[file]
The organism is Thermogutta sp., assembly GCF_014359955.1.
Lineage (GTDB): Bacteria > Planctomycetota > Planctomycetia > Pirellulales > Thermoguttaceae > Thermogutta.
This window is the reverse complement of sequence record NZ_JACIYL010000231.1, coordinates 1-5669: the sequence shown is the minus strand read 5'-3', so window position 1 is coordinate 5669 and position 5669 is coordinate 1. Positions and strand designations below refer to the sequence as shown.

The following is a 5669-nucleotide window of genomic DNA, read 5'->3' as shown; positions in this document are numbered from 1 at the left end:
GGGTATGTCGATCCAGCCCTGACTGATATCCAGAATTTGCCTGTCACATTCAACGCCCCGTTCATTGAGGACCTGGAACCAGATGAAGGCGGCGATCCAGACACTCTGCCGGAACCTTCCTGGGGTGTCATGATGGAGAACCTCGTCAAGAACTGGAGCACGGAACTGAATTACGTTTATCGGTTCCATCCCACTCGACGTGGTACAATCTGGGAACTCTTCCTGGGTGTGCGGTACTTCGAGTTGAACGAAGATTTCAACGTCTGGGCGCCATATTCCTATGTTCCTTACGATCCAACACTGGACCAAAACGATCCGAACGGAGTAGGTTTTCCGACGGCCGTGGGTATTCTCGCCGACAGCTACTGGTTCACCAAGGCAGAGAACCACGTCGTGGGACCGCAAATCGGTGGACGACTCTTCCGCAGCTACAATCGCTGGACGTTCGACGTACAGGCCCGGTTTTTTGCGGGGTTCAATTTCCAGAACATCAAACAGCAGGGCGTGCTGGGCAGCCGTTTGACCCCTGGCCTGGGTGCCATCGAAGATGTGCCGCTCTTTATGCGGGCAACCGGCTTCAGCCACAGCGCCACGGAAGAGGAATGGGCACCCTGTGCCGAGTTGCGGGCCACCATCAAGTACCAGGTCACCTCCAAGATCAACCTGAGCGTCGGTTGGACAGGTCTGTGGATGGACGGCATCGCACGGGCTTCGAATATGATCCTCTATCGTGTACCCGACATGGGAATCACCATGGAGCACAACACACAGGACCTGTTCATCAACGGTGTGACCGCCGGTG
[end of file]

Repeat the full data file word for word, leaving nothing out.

The organism is Thermogutta sp., assembly GCF_014359955.1.
Lineage (GTDB): Bacteria > Planctomycetota > Planctomycetia > Pirellulales > Thermoguttaceae > Thermogutta.
This window is the reverse complement of sequence record NZ_JACIYL010000231.1, coordinates 1-5669: the sequence shown is the minus strand read 5'-3', so window position 1 is coordinate 5669 and position 5669 is coordinate 1. Positions and strand designations below refer to the sequence as shown.

The following is a 5669-nucleotide window of genomic DNA, read 5'->3' as shown; positions in this document are numbered from 1 at the left end:
GGGTATGTCGATCCAGCCCTGACTGATATCCAGAATTTGCCTGTCACATTCAACGCCCCGTTCATTGAGGACCTGGAACCAGATGAAGGCGGCGATCCAGACACTCTGCCGGAACCTTCCTGGGGTGTCATGATGGAGAACCTCGTCAAGAACTGGAGCACGGAACTGAATTACGTTTATCGGTTCCATCCCACTCGACGTGGTACAATCTGGGAACTCTTCCTGGGTGTGCGGTACTTCGAGTTGAACGAAGATTTCAACGTCTGGGCGCCATATTCCTATGTTCCTTACGATCCAACACTGGACCAAAACGATCCGAACGGAGTAGGTTTTCCGACGGCCGTGGGTATTCTCGCCGACAGCTACTGGTTCACCAAGGCAGAGAACCACGTCGTGGGACCGCAAATCGGTGGACGACTCTTCCGCAGCTACAATCGCTGGACGTTCGACGTACAGGCCCGGTTTTTTGCGGGGTTCAATTTCCAGAACATCAAACAGCAGGGCGTGCTGGGCAGCCGTTTGACCCCTGGCCTGGGTGCCATCGAAGATGTGCCGCTCTTTATGCGGGCAACCGGCTTCAGCCACAGCGCCACGGAAGAGGAATGGGCACCCTGTGCCGAGTTGCGGGCCACCATCAAGTACCAGGTCACCTCCAAGATCAACCTGAGCGTCGGTTGGACAGGTCTGTGGATGGACGGCATCGCACGGGCTTCGAATATGATCCTCTATCGTGTACCCGACATGGGAATCACCATGGAGCACAACACACAGGACCTGTTCATCAACGGTGTGACCGCCGGTG